Transurethral resection of bladder tumour: is day-case surgery appropriate?

Authors


Roger Kockelbergh, Department of Urology, University Hospitals of Leicester, Leicester General Hospital, Gwendolen Road, Leicester, LE5 4PW, UK.
e-mail: roger.kockelbergh@uhl-tr.nhs.uk

Abbreviations
TURBT

transurethral resection of bladder tumour.

INTRODUCTION

Transurethral resection of bladder tumour (TURBT) for bladder cancer is usually the first treatment in a disease requiring long-term endoscopic follow-up. The rate of recurrence determines the intensity and perhaps length of follow-up [1,2], and these factors determine the cost and morbidity of the follow-up. Surgery performed as a day case is preferred by patients and is cost-effective. Moving treatment to the day-case setting is one of the NHS Modernization Agency's 10 ‘top tips’. The NHS report [3] lists 25 procedures identified by the Audit Commission which should be administered more often as day-case surgery. One of these procedures is described as TURBT but in fact the report refers to the whole Office of Population and Census Survey procedure code of M42. TURBT is M42.1 and hence M42 includes cystodiathermy, with a rigid or flexible endoscope, and laser destruction of a bladder tumour. It has been suggested that 40% of such procedures may be delivered as a day case [4]. However, few would argue that this is appropriate for follow-up treatment, and delivery of the diagnostic TURBT as a day case requires further examination.

There are two aims of the diagnostic TURBT, to provide accurate staging of what may be unsuspected invasive disease, and to provide a low long-term recurrence rate. Adequate staging relies on the presence of muscle in the biopsy [5]; this is not always obtained, even at inpatient TURBT. In cases of pT1 disease where there is no muscle present, multidisciplinary teams often recommend a further resection. Day-case TURBT may be more conservative in both depth and extent, to try to get the patient home, and hence fewer biopsies may contain muscle. If this were required regularly then the total cost of treating such patients may be greater than for inpatient TURBT. There are no data available to show that day-case TURBT is an equivalent staging procedure or to show that it is cost-effective.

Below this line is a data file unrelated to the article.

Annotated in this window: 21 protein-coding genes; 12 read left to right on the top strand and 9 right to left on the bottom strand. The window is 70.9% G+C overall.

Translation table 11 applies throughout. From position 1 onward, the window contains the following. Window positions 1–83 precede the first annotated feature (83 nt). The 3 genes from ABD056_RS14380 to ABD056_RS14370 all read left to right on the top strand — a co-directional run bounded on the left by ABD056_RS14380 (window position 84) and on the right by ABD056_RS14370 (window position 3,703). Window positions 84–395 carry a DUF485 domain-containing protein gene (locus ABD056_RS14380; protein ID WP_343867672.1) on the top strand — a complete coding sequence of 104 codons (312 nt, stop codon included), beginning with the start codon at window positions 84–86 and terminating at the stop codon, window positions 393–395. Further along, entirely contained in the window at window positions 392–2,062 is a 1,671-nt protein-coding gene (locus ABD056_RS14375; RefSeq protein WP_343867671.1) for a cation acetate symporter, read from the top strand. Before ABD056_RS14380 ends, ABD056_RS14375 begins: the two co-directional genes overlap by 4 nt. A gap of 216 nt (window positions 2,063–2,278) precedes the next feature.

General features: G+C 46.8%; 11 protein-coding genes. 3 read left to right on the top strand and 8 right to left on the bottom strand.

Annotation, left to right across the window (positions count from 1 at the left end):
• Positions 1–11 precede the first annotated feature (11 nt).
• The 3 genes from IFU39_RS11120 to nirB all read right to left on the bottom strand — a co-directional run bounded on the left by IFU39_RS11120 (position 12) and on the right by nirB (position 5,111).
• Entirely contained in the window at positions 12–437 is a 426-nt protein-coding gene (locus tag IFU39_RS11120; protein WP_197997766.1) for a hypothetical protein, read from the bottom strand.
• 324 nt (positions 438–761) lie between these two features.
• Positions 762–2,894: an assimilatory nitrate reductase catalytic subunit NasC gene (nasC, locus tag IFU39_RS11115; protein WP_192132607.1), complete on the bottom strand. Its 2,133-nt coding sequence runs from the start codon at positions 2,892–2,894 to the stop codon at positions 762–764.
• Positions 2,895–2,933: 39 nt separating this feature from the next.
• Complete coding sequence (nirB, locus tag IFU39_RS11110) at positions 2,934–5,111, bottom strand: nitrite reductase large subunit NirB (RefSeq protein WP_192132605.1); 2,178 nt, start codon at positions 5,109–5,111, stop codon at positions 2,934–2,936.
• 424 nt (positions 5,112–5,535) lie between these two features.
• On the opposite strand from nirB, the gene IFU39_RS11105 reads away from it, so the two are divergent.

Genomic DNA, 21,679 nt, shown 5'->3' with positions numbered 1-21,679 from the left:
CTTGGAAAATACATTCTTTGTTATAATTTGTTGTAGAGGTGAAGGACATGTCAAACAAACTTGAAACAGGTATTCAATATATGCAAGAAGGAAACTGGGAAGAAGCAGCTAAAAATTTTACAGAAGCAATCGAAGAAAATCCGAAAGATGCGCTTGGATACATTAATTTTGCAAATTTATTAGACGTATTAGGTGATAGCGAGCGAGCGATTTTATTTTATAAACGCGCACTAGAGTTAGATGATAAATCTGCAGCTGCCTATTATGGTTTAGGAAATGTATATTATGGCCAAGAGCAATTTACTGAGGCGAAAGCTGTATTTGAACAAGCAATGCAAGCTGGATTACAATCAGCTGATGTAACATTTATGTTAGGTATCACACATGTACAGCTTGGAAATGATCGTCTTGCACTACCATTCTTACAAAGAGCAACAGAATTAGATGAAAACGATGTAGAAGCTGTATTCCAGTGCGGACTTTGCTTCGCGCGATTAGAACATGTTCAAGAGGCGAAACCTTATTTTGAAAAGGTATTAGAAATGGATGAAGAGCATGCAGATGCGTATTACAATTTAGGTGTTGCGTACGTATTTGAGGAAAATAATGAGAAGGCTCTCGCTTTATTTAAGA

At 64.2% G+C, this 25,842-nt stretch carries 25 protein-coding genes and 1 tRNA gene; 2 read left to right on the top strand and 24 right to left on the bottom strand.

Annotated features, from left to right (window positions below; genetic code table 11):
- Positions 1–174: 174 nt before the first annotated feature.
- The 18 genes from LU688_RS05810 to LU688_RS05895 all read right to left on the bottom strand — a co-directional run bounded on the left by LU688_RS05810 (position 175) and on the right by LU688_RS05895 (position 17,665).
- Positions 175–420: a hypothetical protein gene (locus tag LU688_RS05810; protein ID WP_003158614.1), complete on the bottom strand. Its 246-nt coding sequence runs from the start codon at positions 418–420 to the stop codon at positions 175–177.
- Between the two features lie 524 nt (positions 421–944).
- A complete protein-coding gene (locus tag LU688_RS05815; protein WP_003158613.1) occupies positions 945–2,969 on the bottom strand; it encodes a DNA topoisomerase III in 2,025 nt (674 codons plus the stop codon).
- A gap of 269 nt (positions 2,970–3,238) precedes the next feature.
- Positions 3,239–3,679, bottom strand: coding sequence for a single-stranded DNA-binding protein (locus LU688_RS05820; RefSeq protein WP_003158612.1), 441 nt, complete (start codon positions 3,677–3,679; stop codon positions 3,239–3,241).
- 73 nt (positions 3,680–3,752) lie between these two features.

There are no adequate studies showing that day-case TURBT can be performed with a comparable recurrence rate to that of inpatient TURBT. Many studies have shown a substantial risk of residual tumour [5,6] at the first inpatient TURBT. The early recurrence rate for similar types of patients varies by 7-fold among hospitals [7], probably because of the residual tumour in many patients. That study suggests that the quality of surgery is very variable. Recurrence at the first cystoscopy is a strong predictor of the long-term recurrence rate [2]. These facts imply that the quality of surgery is an important factor influencing the long-term recurrence rate. If day-case TURBT is less extensive to facilitate patient discharge, then the early recurrence rate may increase. The cost of the first TURBT will be small compared to the cost of long-term follow-up and hence total cost may be greater for day-case TURBT. No studies have addressed this issue.

The diagnostic or primary TURBT is becoming an increasingly complex procedure, as there is mounting evidence that several interventions at the time of the first TURBT will reduce the long-term recurrence rate. These include the instillation of a single dose of chemotherapy [8], postoperative irrigation [9] and photodynamic diagnosis [10], which has also been shown to decrease the rate of residual tumour. To provide all of these in a day-case setting is difficult logistically, although it may be achieved in a 23-h stay. Omitting these treatments is likely to result in a higher recurrence rate and hence lower cost-effectiveness and patient acceptability.

Patients undergoing TURBT are often elderly, live alone or are unfit. In addition, many index tumours are large or multiple, while others may be surgically challenging due to difficult anatomy. These patients (a substantial proportion) are never likely to be suitable for day-case surgery. Day-case surgery is widely practised for procedures encompassed by the M42 code and both the NHS and private sector (Health Episode Statistics data from the National Cancer Services Analysis Team, and supplied by BUPA UK Membership from claims database) perform 19% and 15.5%, respectively, of TURBT (M42.1) as a day case. It is not clear whether these represent diagnostic TURBT or surgery for recurrence.

The widespread use of day-case TURBT is probably not justified until it has been shown to be equivalent to inpatient TURBT in terms of recurrence and staging accuracy. Inevitably there will be selection bias; larger and more multifocal tumours will not be offered day surgery, and hence either a carefully controlled audit or a randomized trial are required to confirm safety. This issue warrants debate amongst the urological community.

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